Samuel Langhorne Clemens (November 30, 1835 – April 21, 1910), well known by his pen name Mark Twain, was an American author and humorist. Twain is noted for his novels Adventures of Huckleberry Finn (1885), which has been called "the Great American Novel", and The Adventures of Tom Sawyer (1876). Twain was a friend to presidents, artists, industrialists, and European royalty. Twain was very popular, and his keen wit and incisive satire earned praise from critics and peers. Upon his death he was lauded as the "greatest American humorist of his age", and William Faulkner called Twain "the father of American literature"
104 years ago, when he was 70 years old, Mark Twain began dictating his autobiography to a stenographer. He finished shortly before his death on April 21, 1910. The finished manuscript came in at more than 500,000 words, but Twain didn't expect the whole thing to be published.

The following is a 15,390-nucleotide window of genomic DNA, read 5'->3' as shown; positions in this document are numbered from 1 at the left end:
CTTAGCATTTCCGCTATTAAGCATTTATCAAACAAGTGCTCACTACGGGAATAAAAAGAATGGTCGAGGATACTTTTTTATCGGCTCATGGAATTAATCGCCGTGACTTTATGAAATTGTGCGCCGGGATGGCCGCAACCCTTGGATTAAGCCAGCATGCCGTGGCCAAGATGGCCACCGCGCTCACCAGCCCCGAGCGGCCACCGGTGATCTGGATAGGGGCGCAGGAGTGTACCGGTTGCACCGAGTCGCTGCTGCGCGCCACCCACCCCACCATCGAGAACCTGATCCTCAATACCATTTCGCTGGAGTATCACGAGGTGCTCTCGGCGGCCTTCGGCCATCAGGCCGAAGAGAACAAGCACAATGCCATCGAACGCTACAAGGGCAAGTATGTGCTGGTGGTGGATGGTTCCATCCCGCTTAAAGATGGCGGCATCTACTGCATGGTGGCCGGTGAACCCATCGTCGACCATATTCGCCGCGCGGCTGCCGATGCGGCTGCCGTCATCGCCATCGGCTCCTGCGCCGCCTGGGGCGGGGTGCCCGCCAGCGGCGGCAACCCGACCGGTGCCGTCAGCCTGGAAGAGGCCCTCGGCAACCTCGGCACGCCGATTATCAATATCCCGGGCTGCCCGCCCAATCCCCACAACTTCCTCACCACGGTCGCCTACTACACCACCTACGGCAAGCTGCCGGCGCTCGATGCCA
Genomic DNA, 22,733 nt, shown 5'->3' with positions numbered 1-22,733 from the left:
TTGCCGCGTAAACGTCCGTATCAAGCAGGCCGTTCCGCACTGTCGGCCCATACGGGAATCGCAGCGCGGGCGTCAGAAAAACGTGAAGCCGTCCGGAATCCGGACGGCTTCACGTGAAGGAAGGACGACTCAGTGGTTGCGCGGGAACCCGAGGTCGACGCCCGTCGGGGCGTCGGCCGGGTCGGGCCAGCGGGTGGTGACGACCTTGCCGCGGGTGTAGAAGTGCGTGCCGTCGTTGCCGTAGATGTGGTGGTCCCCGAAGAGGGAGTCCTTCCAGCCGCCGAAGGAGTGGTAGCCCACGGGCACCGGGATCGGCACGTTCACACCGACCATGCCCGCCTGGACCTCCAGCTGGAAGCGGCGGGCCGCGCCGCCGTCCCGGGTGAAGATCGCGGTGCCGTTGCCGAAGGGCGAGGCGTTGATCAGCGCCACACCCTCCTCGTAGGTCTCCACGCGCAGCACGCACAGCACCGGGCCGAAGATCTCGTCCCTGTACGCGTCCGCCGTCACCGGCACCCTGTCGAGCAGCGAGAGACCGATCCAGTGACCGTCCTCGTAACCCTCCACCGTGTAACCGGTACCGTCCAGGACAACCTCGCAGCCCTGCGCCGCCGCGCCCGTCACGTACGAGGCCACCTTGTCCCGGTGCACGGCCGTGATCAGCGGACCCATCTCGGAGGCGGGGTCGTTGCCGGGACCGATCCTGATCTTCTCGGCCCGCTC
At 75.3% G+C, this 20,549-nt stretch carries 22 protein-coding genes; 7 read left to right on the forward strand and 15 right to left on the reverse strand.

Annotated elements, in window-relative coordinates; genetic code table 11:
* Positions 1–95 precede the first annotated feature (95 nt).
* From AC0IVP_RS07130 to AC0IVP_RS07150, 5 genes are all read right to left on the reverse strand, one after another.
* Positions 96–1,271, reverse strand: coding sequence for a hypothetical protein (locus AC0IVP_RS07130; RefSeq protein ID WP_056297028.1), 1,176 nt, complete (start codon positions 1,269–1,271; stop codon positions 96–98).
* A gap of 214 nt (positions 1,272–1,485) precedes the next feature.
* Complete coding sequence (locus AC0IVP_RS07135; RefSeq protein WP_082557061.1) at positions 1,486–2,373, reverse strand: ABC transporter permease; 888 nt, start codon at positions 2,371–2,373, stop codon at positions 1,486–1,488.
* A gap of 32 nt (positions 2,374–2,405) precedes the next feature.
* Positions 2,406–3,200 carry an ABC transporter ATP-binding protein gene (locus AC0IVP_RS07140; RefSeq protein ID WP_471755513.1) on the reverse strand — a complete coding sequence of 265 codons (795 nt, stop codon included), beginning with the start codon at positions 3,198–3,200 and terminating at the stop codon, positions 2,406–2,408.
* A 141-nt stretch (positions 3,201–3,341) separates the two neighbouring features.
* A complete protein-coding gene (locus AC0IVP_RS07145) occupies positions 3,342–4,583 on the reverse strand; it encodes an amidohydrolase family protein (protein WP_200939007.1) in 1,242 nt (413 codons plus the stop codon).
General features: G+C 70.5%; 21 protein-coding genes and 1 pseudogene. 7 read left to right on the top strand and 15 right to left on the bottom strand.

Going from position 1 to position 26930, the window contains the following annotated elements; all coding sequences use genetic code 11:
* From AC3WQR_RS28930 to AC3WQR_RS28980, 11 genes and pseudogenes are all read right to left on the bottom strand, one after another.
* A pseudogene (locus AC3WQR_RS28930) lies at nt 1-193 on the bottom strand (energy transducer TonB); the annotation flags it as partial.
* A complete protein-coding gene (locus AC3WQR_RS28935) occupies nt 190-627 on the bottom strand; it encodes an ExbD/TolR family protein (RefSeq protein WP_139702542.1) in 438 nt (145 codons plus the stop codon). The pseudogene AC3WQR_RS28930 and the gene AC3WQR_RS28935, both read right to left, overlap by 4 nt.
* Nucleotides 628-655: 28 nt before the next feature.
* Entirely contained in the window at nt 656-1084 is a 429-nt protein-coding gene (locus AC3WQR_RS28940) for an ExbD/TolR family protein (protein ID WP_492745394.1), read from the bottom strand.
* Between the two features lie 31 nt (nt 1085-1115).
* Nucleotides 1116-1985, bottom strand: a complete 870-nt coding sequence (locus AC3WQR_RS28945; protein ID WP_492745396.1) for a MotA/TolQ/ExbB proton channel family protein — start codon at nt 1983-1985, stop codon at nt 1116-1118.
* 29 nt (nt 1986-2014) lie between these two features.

"From the first, second, third and fourth editions all sound and sane expressions of opinion must be left out," Twain told his editors and heirs. "There may be a market for that kind of wares a century from now. There is no hurry. Wait and see."
Thus, in November, the University of California will publish the first volume of the Autobiography of Mark Twain exactly as he had dictated. (Or as they subtitle it: The Complete and Authoritative Edition).